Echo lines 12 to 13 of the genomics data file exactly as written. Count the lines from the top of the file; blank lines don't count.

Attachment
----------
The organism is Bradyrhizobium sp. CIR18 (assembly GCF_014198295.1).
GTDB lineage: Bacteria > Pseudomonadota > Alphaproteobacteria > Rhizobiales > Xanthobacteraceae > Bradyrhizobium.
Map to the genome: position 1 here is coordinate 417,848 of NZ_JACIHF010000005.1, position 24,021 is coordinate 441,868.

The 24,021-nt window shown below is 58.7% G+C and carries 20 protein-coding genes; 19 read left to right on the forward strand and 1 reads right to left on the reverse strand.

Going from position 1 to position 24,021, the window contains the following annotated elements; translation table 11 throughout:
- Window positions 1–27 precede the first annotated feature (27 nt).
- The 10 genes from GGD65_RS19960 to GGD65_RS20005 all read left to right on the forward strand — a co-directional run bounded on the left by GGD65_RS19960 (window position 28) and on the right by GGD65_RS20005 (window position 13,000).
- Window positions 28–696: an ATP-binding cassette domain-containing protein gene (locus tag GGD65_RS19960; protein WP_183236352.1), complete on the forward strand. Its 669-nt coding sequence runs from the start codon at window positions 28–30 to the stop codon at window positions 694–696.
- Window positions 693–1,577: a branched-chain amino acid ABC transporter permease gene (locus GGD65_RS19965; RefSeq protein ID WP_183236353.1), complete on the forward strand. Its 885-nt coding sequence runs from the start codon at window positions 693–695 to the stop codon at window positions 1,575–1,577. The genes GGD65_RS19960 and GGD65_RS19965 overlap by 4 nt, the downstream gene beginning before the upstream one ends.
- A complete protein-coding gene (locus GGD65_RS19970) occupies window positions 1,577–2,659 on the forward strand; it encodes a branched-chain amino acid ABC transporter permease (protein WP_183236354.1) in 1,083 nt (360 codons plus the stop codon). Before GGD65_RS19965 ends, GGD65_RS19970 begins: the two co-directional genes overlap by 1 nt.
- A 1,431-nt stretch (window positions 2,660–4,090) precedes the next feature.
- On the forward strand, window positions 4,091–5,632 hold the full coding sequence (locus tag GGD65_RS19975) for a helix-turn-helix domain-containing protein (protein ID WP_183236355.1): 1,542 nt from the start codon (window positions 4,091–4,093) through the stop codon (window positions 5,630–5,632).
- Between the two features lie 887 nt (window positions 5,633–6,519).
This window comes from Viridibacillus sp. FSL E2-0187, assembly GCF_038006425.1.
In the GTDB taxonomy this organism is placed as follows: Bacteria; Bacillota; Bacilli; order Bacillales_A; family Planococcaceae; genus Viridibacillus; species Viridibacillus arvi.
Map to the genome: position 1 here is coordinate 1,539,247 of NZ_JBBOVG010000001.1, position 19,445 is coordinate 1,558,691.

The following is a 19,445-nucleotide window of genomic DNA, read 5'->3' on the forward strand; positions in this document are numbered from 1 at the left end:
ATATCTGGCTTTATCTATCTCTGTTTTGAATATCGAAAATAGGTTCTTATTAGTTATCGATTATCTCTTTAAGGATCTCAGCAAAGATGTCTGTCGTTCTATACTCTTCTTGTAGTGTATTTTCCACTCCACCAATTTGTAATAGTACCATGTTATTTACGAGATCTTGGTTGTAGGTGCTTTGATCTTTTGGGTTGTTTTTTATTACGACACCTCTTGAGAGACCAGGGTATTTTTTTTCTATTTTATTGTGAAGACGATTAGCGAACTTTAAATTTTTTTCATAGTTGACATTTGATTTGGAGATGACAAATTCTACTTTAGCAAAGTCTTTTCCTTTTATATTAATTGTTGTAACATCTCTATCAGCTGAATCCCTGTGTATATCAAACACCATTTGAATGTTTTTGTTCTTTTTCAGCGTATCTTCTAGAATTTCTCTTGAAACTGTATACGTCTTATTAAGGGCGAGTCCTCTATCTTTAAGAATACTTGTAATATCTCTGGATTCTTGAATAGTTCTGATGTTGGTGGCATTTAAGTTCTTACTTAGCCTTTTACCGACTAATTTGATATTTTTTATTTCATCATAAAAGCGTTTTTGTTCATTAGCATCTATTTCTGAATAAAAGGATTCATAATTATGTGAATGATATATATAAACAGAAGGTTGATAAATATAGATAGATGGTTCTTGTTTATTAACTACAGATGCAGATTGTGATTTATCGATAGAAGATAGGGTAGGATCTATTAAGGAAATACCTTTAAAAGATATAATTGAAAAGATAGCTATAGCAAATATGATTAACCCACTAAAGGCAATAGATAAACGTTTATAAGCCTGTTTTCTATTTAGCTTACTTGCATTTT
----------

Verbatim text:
- On the forward strand, window positions 4,091–5,632 hold the full coding sequence (locus tag GGD65_RS19975) for a helix-turn-helix domain-containing protein (protein ID WP_183236355.1): 1,542 nt from the start codon (window positions 4,091–4,093) through the stop codon (window positions 5,630–5,632).
- Between the two features lie 887 nt (window positions 5,633–6,519).